When it comes to investing, there are many options available. The choice is up to you based on your financial goals. Popular post office savings products include National Savings Certificates, or NSCs. Due to its low risk, it is an attractive investment. In this article, we have discussed:
National Savings Certificates: What are they?
You can open a National Savings Certificate (NSC) at any post office branch. The scheme is an initiative of the Government of India. Subscribers – mostly small to mid-income investors – can invest while saving on income taxes through this savings bond.
Like Public Provident Funds and Post Office FDs, this scheme is a low-risk fixed-income product. Post offices sell it in your name, for minors, and in joint accounts with another adult. NSCs have a five-year maturity period. NSCs can be purchased at any price, but you can only earn a tax break under Section 80C of the Income Tax Act if your investment is up to Rs.1.5 lakh. There is currently a 6.8% fixed interest rate on the certificates. The government regularly revises the interest rate.
Is NSC a good investment?
It is possible to invest in NSC and earn a steady interest while saving on taxes. Interest is guaranteed and capital is protected with NSC. Unlike tax-saving mutual funds and the National Pension System, however, they cannot beat inflation. By making NSC available in post office branches all over the country, the government has made it easily accessible to prospective investors.
National Savings Certificates are a savings scheme promoted by the government. Thus, Hindu Undivided Families (HUFs) and trusts cannot invest in it. Furthermore, NSC certificates cannot be purchased by non-resident Indians (NRIs). It is only open to Indian citizens who reside in India.
An overview of NSC’s features and benefits
- The scheme currently generates a fixed income return of 6.8% for investors. The returns offered by nsc portal have generally been higher than those offered by FDs.
- In the original scheme, there were two types of certificates – NSC VIII Issue and NSC IX Issue. In December 2015, the government discontinued the NSC IX Issue. Currently, only the NSC VIII Issue is open for subscription.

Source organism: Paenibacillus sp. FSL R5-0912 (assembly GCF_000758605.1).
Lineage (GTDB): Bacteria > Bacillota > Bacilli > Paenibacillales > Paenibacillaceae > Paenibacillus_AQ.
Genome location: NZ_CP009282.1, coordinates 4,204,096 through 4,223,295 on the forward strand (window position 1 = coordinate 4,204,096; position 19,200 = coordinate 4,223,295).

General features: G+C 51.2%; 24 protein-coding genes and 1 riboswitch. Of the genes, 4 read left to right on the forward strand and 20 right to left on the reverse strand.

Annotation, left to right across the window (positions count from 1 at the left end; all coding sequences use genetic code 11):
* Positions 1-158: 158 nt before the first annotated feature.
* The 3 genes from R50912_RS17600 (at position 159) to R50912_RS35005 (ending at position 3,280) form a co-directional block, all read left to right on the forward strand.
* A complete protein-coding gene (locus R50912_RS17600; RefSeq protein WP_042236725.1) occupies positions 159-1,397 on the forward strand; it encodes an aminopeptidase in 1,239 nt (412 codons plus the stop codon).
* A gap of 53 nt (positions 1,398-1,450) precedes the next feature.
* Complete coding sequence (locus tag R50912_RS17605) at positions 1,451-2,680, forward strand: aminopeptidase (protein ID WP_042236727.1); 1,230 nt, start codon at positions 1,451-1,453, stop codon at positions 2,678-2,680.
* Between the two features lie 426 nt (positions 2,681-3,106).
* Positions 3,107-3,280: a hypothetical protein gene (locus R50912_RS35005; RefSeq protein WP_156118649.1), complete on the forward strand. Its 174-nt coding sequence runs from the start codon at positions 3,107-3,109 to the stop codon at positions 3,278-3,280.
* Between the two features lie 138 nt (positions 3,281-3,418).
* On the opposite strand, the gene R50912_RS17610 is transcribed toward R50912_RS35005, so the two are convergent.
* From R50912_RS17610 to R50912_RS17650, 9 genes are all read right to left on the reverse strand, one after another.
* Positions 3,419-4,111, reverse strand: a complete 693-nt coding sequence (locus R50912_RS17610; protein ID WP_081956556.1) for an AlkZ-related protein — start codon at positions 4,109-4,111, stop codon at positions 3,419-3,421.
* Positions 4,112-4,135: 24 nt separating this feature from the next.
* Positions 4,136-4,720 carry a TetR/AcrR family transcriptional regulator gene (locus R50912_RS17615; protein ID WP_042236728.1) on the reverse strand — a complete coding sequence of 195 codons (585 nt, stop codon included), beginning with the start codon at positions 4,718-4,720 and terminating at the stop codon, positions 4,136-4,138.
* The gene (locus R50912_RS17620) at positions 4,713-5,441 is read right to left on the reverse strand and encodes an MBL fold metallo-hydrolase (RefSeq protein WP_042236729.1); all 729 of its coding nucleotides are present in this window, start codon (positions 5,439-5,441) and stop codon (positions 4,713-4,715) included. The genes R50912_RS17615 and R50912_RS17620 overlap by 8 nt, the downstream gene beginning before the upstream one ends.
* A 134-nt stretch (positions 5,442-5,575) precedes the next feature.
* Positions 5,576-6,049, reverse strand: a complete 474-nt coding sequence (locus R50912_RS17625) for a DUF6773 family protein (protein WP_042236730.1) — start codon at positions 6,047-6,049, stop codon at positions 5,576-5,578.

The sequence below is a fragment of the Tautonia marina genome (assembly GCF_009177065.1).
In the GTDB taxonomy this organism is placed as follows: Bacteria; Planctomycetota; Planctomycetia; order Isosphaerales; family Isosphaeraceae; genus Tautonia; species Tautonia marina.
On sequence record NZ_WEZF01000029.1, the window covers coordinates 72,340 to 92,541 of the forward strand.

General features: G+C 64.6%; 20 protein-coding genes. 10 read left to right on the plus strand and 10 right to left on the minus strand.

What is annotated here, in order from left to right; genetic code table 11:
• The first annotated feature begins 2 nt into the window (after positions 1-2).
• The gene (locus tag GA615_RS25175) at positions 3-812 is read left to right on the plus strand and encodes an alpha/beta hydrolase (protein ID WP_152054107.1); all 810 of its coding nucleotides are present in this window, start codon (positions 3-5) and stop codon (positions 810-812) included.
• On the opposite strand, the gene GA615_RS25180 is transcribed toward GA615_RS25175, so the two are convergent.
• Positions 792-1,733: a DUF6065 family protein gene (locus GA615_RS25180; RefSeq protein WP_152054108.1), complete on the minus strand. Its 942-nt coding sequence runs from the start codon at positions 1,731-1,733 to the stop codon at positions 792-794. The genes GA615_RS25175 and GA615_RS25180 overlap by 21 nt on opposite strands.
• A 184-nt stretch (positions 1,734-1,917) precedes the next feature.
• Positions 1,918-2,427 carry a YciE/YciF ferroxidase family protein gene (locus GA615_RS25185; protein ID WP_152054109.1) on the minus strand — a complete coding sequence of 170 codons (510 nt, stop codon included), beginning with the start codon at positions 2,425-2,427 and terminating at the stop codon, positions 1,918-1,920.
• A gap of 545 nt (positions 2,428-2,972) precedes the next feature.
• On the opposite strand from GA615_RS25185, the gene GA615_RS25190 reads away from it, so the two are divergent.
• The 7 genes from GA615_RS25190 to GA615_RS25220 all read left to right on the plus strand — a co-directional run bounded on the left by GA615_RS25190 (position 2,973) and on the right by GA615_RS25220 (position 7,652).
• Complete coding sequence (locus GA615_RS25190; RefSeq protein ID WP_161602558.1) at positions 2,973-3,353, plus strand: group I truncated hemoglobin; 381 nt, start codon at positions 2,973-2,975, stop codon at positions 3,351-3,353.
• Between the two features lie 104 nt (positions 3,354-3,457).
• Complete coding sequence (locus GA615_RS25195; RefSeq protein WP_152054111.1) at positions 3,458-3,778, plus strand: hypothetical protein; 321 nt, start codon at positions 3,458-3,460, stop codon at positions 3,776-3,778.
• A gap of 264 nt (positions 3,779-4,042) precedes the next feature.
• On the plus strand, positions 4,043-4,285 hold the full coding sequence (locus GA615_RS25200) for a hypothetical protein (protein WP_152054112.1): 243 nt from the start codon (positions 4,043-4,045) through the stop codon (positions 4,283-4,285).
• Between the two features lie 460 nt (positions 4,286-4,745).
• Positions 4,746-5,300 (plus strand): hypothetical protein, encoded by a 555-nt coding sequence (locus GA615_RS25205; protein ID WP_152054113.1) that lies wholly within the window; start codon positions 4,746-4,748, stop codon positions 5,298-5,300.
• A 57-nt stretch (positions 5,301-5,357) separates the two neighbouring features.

- Under Section 80C of the Income Tax Act, 1961, you can claim up to Rs 1.5 lakh as a government-backed tax-saving scheme.
- Invest as little as Rs 1,000 (or multiples of Rs 100) as your initial investment, and increase it when you can.
- The government periodically revises the interest rate, which is currently 6.8% p.a. Interest is compounded annually but paid at maturity.
- There is a five-year maturity period.
- By submitting the required documents and undergoing KYC verification, you can purchase this scheme from any post office. The certificate can also be transferred from one post office branch to another.
- Collateral for secured loans: Banks and NBFCs accept NSC as collateral. In order to do this, the concerned postmaster should transfer the certificate to the bank with a transfer stamp.
- By default, interest earned on investments is compounded and reinvested, though the returns don’t beat inflation.
- Upon the investor’s death, the investor can nominate a family member (even a minor) to inherit the estate.
- The entire maturity value will be given to you upon maturity. Subscribers should pay the applicable tax on NSC payouts since there is no TDS.
- The scheme cannot be exited prematurely. In exceptional cases, such as when an investor dies or a court order is issued, they accept it.
Investments in NSCs have tax benefits
Under Section 80C, subscribers can earn a tax break by investing up to Rs 1.5 lakh in National Savings Certificates. Furthermore, the interest earned on the certificates is also taxable.
If you purchase certificates worth Rs 1,000, for example, you are eligible for a tax rebate on that amount in the first year. Tax deductions are allowed for both NSC investments and interest earned in the second year. Because interest is compounded annually, it is added to the original investment.
What is the electronic method of investing in NSC?
The NSC can be invested electronically (e-mode) if you have a bank or post office savings account. Additionally, you will need an internet banking facility for your savings bank account to invest in the NSC. Apply for internet banking if you haven’t maintained your savings account. It is easy to hold a NSC electronically, similar to an e-FD or an e-recurring deposit.
What is the passbook investment method for NSC?
If you are not comfortable with the electronic method, you can invest in NSC through the passbook mode. Passbooks or e-modes are used to record this information. Additionally, your passbook prints all your transactions, just like a bank passbook. If you prefer, you can record your transactions manually in the passbook.
The authorised officials will sign your passbook physically. Your passbook will be collected and destroyed if you choose the electronic mode instead of the passbook mode.
Passbook mode involves the bank branch or the post office receiving your passbook. A passbook replaces a pre-printed NSC if you lose your physical NSC. The old national savings certificate number would be noted on the issued passbook. You can transfer the national savings certificate from one bank branch or post office to another as per rules and guidelines. The passbook mode is available for pledging across India from 01 July 2016. However, NSC, once pledged, cannot be transferred.
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